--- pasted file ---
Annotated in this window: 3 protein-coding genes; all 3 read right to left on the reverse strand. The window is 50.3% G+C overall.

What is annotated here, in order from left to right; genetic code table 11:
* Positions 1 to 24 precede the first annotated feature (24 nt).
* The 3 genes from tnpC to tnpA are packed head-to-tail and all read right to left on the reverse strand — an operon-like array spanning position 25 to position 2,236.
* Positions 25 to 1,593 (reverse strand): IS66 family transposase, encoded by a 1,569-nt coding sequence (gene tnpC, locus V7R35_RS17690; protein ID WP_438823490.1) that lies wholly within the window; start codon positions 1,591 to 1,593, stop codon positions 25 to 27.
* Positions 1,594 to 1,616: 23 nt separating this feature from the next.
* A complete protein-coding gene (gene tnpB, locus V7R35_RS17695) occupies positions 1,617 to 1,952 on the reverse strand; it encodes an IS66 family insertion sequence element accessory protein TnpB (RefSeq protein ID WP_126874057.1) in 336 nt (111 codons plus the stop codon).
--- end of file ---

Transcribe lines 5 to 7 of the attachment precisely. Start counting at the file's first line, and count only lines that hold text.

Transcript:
* Positions 25 to 1,593 (reverse strand): IS66 family transposase, encoded by a 1,569-nt coding sequence (gene tnpC, locus V7R35_RS17690; protein ID WP_438823490.1) that lies wholly within the window; start codon positions 1,591 to 1,593, stop codon positions 25 to 27.
* Positions 1,594 to 1,616: 23 nt separating this feature from the next.
* A complete protein-coding gene (gene tnpB, locus V7R35_RS17695) occupies positions 1,617 to 1,952 on the reverse strand; it encodes an IS66 family insertion sequence element accessory protein TnpB (RefSeq protein ID WP_126874057.1) in 336 nt (111 codons plus the stop codon).